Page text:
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I selected the Camaro brake booster since the combination of the brake booster and master cylinder depth is only 9” and also matches the Camaro SS calipers that come with the SLC.

The three major problems I think need to be solved are the following(There May be more, but these are the three I know of):

1)Drive a brake booster from a floor mount pedal
2)Adjust the pedal ratio from manual to power, go from 5.x:1 to 3.x:1
3)Position the brake booster and master cylinder to clear the fans

To solve items 1&2 I found a brake booster bracket used in 1965-1974 Mopar cars. The reason I decided to go in this direction is that back in 1965, Mopar used the same brake pedal with a single hole for both manual and power brakes. They then mated a brake booster assembly which used a slave brake lever/pedal which adjusted the brake pedal ratio for power brakes. Very similar to what we need to do in order to leverage the Tilton 600 series pedal assembly.

Here is a pic of the Mopar brake booster assembly...
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Here is some math behind how the Tilton and Mopar bracket combo would effect the overall brake pedal ratio....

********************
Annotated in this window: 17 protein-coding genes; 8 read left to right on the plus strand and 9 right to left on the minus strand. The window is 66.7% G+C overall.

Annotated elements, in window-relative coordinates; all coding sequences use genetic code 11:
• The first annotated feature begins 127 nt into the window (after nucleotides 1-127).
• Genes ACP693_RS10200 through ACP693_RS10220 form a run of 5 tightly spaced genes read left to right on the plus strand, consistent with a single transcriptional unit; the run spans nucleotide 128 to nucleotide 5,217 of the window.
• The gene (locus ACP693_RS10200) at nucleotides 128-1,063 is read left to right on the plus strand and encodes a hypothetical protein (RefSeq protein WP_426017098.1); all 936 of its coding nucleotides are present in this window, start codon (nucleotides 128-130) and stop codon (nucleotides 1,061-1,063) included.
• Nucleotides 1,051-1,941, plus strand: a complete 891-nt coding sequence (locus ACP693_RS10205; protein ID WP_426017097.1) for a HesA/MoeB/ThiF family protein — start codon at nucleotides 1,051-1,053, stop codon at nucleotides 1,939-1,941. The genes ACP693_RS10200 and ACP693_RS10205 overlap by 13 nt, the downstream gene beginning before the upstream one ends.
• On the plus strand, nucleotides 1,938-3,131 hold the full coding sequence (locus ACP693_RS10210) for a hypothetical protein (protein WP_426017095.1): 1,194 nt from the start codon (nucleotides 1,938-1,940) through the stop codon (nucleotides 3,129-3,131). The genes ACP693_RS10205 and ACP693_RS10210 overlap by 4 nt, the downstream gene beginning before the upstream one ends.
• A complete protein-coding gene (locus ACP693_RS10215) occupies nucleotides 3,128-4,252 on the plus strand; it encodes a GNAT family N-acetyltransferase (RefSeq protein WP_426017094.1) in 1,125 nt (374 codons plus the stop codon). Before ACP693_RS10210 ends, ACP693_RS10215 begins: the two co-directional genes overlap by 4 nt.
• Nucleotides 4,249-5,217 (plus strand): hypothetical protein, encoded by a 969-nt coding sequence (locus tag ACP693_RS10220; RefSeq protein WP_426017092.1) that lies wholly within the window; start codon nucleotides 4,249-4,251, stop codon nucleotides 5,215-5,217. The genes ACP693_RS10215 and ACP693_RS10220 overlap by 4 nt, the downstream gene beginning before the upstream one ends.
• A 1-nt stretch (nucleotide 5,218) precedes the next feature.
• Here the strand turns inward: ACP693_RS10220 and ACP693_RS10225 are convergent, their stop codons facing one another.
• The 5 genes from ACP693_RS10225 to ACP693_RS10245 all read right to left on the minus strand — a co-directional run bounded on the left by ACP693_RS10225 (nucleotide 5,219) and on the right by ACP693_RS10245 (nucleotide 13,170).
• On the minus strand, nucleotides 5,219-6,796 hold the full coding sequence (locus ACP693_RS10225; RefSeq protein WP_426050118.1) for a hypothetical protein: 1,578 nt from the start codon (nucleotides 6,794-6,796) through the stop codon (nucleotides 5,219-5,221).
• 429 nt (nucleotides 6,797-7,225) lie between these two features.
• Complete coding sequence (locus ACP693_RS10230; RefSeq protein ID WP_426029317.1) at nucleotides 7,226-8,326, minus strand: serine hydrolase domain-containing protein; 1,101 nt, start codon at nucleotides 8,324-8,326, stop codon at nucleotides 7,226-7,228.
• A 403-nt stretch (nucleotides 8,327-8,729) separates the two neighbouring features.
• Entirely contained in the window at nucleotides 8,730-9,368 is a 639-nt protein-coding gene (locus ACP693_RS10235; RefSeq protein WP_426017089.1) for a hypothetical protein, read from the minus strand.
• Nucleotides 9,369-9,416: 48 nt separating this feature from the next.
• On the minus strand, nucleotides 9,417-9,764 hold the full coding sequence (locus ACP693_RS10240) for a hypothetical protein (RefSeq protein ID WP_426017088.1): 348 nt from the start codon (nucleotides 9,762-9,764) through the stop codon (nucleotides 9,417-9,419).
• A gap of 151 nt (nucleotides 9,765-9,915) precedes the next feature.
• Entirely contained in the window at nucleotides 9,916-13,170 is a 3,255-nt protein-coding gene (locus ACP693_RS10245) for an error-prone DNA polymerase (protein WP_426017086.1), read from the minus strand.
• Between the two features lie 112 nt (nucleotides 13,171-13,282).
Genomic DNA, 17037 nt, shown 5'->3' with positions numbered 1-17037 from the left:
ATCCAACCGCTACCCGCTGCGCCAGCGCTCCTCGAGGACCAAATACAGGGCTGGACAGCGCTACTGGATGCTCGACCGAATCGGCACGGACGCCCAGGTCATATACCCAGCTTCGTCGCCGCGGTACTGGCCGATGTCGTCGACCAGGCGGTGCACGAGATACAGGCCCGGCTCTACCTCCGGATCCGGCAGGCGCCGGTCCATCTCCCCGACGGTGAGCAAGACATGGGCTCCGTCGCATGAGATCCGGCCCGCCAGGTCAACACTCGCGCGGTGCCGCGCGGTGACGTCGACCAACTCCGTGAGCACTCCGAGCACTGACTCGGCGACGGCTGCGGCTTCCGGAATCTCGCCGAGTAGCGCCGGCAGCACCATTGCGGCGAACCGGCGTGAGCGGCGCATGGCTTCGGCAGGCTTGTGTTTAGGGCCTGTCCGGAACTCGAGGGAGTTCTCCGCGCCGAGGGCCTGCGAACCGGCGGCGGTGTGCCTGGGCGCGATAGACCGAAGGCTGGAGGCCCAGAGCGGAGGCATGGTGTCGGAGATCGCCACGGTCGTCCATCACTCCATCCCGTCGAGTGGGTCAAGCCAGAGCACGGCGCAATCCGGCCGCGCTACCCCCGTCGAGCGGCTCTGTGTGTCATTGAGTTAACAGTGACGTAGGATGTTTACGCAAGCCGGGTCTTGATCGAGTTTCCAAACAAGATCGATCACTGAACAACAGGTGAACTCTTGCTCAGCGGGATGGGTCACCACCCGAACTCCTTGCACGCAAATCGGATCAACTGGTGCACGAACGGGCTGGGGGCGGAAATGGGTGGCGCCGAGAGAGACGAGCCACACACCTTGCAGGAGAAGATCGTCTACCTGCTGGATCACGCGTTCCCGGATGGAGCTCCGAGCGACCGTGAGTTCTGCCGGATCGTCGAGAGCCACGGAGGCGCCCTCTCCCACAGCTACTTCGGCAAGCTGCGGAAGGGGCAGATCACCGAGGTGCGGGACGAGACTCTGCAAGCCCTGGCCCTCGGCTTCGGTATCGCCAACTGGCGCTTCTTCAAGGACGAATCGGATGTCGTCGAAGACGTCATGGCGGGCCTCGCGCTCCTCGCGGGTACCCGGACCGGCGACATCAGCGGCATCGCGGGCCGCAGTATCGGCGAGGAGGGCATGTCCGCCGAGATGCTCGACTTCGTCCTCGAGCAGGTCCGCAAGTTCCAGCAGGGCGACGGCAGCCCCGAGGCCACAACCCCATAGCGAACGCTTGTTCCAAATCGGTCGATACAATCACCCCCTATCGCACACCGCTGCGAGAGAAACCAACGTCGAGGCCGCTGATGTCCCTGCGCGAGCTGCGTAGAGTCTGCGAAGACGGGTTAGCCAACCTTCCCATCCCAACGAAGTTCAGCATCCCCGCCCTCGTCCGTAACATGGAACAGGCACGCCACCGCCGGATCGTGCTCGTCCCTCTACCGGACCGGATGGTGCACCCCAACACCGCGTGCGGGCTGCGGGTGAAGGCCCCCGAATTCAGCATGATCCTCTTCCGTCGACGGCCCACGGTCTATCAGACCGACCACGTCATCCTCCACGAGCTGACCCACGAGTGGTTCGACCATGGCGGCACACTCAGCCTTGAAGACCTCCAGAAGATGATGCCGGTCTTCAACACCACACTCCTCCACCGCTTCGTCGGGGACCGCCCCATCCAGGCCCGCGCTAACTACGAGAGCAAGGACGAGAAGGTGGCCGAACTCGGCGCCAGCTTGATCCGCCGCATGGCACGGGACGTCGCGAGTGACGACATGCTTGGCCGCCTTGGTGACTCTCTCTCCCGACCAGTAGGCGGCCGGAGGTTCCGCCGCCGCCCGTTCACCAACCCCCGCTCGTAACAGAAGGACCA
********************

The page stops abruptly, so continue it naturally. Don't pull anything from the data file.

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This may be a good starting point and prove to be to low a pedal ratio. If so, it can easily be modified by moving the holes on the slave brake lever/pedal to raise the ratio to suite my preference.

Here are some parts I fabricated...
Nylon bushings to mount a shoulder bolt through the Tilton brake pedal where the balance bar goes, also made a bushing for the Camaro Brake booster rod so I could use the 3/8” clevis pin to mount the brake booster actuater rod to the slave pedal/lever.

Nylon is easy to machine, is hard and slippery and makes for great bushings...
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Slides right into the brake pedal....
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Fabricated a mounting box to mount the slave brake pedal/lever...
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It mounts right behind the adjustable pedal bracket and I notched it for a slight overlap....
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Lastly, fabricate a brake pedal actuator rod which can be used in conjunction with the adjustable pedal bracket. This enables moving the pedals backward or forward and it all works nicely with th power brake assembly.

Drilled the holes first....
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Then put it on the mill to shape...
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Joel K

Supporter
Here is a pic of the whole assembly where the pedals are setup at the midpoint which is were I think it will be for my preference....
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Now located closest to the driver....